btw, regardless of which logging levels you’re using in production, you can get the last 250 DEBUG, TRACE and INFO statements for any issue in production with our tool.
Actual Log Levels in Use
Another cool thing the data allowed us to look at was the popularity of different log levels. How often is TRACE used compared to other levels? We’re not big fans of TRACE but looks like 55% of the projects use it:
Another interesting insight is that FATAL is only used by 20% of the projects. INFO, DEBUG, WARN, and ERROR are kings.
Examining the Data
Looking at the results from the GitHub data crunch on Google BigQuery, we first ended up with 15,797 repositories with Java source files. 60% of those, didn’t use logging at all, so they weren’t relevant to this research. These repositories mostly included test projects, small experiments, utilities, learning materials, etc.
We broke those down to projects by number of logging statements:
Another criteria for the research was that we only use projects with a considerable amount of logging baked in. Based on this breakdown, we decided to focus on projects with 100+ logging statements.
Digging in further, we looked into java.util.logging levels versus Logback / Log4j / SLF4J and decided to focus on the latter:
The 1,313 Java projects we used for the research were those that had at least a 100 logging statements, excluding those that were pure JUL, java.util.logging (FINE, FINER, FINEST, SEVERE, etc.).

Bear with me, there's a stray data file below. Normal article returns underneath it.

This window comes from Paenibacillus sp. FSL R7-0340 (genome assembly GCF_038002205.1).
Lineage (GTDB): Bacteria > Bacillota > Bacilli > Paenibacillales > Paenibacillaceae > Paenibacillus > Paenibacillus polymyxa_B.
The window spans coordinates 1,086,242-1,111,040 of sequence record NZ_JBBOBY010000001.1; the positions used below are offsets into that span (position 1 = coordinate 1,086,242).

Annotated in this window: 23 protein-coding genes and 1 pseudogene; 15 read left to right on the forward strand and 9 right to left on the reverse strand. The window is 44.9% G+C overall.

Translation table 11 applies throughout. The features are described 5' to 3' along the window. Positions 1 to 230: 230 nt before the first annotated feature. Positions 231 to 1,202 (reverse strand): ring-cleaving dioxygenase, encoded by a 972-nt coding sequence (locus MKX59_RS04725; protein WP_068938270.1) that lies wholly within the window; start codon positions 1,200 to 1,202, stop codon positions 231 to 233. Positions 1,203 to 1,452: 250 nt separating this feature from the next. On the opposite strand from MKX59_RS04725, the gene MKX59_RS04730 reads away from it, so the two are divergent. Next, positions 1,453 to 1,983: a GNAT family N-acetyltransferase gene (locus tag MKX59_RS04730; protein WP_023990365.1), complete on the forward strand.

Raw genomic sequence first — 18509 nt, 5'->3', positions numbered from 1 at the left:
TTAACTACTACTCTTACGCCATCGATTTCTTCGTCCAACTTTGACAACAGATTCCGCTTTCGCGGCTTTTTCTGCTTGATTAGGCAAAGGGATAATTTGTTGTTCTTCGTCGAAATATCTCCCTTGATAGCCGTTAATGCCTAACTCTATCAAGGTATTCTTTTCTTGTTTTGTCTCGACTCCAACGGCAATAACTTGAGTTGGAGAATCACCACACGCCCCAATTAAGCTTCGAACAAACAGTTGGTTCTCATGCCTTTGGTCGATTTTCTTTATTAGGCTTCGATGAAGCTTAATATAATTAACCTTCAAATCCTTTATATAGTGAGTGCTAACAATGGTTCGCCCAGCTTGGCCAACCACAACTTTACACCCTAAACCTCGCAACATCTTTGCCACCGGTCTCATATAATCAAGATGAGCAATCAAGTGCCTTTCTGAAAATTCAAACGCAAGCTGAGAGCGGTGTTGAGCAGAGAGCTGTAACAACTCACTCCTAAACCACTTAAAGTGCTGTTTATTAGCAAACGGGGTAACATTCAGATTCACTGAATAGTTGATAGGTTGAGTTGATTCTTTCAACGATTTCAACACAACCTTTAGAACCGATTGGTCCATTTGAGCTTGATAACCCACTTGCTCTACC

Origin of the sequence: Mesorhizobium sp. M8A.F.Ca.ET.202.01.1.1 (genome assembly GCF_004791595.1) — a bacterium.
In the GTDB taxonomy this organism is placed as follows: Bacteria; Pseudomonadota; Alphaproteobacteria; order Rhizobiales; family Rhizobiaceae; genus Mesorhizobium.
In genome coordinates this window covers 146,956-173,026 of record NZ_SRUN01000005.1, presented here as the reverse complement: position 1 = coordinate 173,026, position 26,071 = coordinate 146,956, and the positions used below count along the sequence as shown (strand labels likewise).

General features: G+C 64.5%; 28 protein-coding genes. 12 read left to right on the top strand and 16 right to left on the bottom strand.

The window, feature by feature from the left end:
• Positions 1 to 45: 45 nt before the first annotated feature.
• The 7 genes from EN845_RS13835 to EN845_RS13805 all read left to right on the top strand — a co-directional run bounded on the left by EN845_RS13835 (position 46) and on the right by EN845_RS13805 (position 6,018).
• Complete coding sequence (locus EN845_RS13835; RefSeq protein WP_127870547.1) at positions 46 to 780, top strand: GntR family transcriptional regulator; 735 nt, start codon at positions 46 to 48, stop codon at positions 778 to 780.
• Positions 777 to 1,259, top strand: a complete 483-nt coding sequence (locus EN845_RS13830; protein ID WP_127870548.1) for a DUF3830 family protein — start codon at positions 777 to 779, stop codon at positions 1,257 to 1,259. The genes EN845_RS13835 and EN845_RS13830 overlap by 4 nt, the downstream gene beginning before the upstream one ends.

How Did We Get the Data? Google BigQuery
To reach the first set of Java projects and the breakdown of their logging, we completely relied on Google BigQuery and the GitHub archive database.
First stop, getting the Java projects out of GitHub’s top 400,000 projects by stars:
This basically gave us all repos with their respective Java source files.
And… only took 11.2s, to process 134 GB. W00t. BigQuery magic right there.
Next step, getting the contents of those source files, excluding ones with android packages and android repo names. We noticed there were some Arduino projects, so we excluded those as well:
7.2s, for 12.8 GB.
Hold on tight, the final query is a bit crazy. Including all the regex to extract the count for the different logging levels:
16.9s, for 18.1 GB.
The final spreadsheet with all the data and some additional calculations is available right here. There’s lots of data to look at, and more conclusions to be drawn. We’ll probably do another follow up post with additional insights, so follow @overopshq on twitter and stay tuned for additional updates!
If you find more interesting insights, please let us know in the comments section below, and we’ll publish those in the follow up post.
We’ve grown accustomed to digging in log files to find out how our applications behave in production. But it doesn’t have to be like this. Generally speaking, log files suck. Tons of unstructured text, sometimes the information you’re looking for wasn’t even logged, and then there’s the debugging paradox, adding logging statements and hoping the error that sent you on that chase would happen AGAIN. But… Java debugging doesn’t have to look like this: